Therefore, a need exists in the art for three dimensional integrated automotive radars having a dual-band antenna array and RF front-end for automotive radars and imagers.
The invention relates to a dual-band antenna array and RF front-end that can be used for creating a three dimensional (3-D) integrated automotive radar and passive millimeter (mm)-wave imager. The 3-D integrated automotive radar can be used for both 77 GHz long range radar and mm-wave imaging applications. The 3-D integrated automotive radar significantly reduces manufacturing, assembling, and mounting costs. In addition, the 3-D integrated automotive radar is compact, thus reducing the space needed for mounting sensors on the vehicle (e.g., front and rear bumpers), wiring, and RF transparent materials in multiple locations on the front of the vehicle.
Millimeter wave imagers form an image based on receiving mm-wave radiation that is emitted from a scene. Millimeter wave imagers have the ability to sense objects through fog, dust, haze, sandstorms, etc. during both nighttime and daytime. Millimeter wave imagers advantageously do not radiate any signals thus making them very safe to operate and difficult to detect.
In one embodiment, the invention includes a method for creating a dual-band antenna array and RF front-end for automotive radars and imagers. The invention combines a 220 GHz mm-wave passive imager RF front-end with a 77 GHz radar antenna RF front-end on a single chip/system based on 3-D RF integration techniques. Combining the imager and the radar provides advantages in manufacturing, assembly, and testing costs. The combined imager and radar allow for a smaller size and for the packaging, assembly, and mounting to be together inside the vehicle (e.g., within the bumper). Also, data transfers between the imager and the radar can be accomplished more rapidly, efficiently, and with a reduced number of connections and wires. Data is used from both the imager and the radar to create an image of the environment.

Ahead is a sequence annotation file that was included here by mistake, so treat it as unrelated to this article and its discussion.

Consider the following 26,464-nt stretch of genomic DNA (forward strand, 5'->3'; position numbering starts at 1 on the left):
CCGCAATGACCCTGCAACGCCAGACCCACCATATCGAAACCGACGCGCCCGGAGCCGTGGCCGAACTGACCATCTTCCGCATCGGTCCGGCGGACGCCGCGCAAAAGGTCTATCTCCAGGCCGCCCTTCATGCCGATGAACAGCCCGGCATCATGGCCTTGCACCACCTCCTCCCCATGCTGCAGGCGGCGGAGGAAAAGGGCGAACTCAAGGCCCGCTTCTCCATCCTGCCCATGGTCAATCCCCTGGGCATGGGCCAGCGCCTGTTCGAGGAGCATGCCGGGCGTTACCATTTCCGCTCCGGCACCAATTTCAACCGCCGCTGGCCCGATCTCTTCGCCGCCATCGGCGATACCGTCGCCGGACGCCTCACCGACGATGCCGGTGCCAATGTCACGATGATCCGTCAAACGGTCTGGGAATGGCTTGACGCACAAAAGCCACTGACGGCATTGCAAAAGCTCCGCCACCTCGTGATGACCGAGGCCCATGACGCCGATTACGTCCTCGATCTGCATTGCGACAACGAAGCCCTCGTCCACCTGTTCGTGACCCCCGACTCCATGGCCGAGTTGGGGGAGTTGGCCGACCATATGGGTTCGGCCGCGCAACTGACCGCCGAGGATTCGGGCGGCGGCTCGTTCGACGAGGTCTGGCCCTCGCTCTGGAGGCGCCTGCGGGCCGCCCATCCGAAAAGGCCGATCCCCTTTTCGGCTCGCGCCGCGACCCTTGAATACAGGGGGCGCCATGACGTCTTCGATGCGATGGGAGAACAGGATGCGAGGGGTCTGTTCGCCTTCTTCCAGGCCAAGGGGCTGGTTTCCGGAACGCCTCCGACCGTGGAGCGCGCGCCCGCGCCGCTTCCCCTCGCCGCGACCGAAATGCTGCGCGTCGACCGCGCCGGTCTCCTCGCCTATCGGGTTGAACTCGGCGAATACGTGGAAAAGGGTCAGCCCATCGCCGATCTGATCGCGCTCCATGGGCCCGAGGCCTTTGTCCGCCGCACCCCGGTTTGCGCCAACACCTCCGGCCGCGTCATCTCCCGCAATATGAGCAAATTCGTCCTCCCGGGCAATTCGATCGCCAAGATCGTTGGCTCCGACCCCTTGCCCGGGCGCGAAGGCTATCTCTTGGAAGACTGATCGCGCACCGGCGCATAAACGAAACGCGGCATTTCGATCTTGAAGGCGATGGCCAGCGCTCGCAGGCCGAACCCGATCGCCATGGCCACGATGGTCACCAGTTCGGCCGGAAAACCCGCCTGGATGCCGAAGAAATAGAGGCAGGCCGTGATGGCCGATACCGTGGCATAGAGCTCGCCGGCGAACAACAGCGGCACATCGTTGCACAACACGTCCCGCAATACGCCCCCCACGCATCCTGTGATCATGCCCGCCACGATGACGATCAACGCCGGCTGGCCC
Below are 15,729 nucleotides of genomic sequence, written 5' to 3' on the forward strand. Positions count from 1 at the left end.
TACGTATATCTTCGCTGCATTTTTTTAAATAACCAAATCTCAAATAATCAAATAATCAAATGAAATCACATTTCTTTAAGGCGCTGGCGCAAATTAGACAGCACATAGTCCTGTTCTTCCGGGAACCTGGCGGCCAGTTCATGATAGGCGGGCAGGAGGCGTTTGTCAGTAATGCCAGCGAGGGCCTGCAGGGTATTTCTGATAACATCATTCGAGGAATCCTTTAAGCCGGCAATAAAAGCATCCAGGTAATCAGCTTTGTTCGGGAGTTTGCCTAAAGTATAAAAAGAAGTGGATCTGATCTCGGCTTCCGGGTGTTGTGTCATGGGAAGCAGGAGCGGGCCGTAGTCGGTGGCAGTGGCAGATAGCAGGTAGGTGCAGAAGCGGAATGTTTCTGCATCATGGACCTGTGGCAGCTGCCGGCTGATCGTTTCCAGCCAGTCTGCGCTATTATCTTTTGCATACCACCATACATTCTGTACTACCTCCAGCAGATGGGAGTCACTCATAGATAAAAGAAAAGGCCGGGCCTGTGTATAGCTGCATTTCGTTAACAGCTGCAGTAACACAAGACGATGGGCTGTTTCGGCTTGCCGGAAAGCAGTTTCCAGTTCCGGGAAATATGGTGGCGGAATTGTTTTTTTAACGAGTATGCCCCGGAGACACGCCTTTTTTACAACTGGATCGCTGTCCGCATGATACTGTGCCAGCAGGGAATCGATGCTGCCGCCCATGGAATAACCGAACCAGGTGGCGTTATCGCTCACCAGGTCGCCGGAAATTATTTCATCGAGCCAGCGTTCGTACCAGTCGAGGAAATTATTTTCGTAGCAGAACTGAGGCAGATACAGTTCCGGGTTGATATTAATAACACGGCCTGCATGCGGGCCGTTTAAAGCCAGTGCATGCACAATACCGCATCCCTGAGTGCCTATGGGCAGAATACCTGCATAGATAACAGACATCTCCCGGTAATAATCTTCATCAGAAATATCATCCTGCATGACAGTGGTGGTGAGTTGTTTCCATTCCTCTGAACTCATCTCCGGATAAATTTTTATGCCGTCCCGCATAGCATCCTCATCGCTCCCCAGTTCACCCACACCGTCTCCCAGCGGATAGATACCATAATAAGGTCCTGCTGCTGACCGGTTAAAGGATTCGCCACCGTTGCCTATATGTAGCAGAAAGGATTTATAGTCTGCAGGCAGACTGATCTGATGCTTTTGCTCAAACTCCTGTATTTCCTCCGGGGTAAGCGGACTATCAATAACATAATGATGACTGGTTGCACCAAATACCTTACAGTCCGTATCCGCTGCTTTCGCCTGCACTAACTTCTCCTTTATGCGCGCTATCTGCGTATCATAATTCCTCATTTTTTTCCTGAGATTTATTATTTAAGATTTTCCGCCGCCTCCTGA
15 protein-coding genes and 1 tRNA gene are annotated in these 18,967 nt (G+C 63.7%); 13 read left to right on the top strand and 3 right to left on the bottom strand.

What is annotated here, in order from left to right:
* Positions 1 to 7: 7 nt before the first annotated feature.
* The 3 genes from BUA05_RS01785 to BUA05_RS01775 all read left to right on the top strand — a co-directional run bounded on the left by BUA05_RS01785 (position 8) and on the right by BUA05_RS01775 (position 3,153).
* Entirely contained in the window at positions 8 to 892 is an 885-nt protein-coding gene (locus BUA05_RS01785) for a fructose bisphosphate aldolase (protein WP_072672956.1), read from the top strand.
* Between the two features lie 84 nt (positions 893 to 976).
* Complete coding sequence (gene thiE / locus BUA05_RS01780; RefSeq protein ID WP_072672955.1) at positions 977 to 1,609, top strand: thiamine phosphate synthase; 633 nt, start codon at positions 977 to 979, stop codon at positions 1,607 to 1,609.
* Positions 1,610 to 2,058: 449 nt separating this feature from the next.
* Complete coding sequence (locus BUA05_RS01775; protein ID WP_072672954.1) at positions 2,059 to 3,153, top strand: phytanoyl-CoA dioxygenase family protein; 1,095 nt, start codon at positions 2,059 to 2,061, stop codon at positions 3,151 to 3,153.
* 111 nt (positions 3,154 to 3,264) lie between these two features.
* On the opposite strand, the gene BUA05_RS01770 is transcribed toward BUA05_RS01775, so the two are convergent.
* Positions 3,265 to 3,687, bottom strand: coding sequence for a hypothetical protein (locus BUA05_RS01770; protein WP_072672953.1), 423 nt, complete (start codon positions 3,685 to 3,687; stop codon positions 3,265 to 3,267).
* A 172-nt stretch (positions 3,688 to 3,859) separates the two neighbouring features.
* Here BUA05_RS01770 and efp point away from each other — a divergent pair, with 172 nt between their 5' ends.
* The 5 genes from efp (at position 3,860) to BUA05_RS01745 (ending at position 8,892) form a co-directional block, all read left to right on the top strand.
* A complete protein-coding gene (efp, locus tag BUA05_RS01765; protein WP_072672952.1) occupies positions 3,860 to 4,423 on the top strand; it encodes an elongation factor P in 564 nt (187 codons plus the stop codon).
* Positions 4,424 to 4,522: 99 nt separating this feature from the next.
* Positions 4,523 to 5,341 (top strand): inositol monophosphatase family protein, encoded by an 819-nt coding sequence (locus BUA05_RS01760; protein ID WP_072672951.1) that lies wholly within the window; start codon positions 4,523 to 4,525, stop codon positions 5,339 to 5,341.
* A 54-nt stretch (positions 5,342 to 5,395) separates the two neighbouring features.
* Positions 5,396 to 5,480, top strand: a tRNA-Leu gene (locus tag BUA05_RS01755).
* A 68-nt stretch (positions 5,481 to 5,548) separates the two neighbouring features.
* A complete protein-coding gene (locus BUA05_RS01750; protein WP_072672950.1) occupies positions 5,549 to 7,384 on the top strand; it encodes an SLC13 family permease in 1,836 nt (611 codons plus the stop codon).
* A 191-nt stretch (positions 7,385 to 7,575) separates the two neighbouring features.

In another embodiment, an automotive radar comprises a printed circuit board having a top surface, a bottom surface, and a cavity, a lower layer having a plurality of patches, the lower layer being positioned on the top surface of the printed circuit board, and a lower microstrip feed connected to the plurality of patches and positioned on the lower layer. The automotive radar also comprises an upper layer having a patch with a plurality of perforations that expose the plurality of patches, the upper layer being positioned on the lower layer, an upper microstrip feed connected to the patch and positioned on the upper layer, and a transmit module positioned in the cavity of the printed circuit board and configured to transmit a first signal having a first frequency to the upper microstrip feed and a second signal having a second frequency to the lower microstrip feed. The automotive radar also comprises an antenna positioned underneath the perforated patch or underneath the patch and connected to the first microstrip array or the second microstrip array.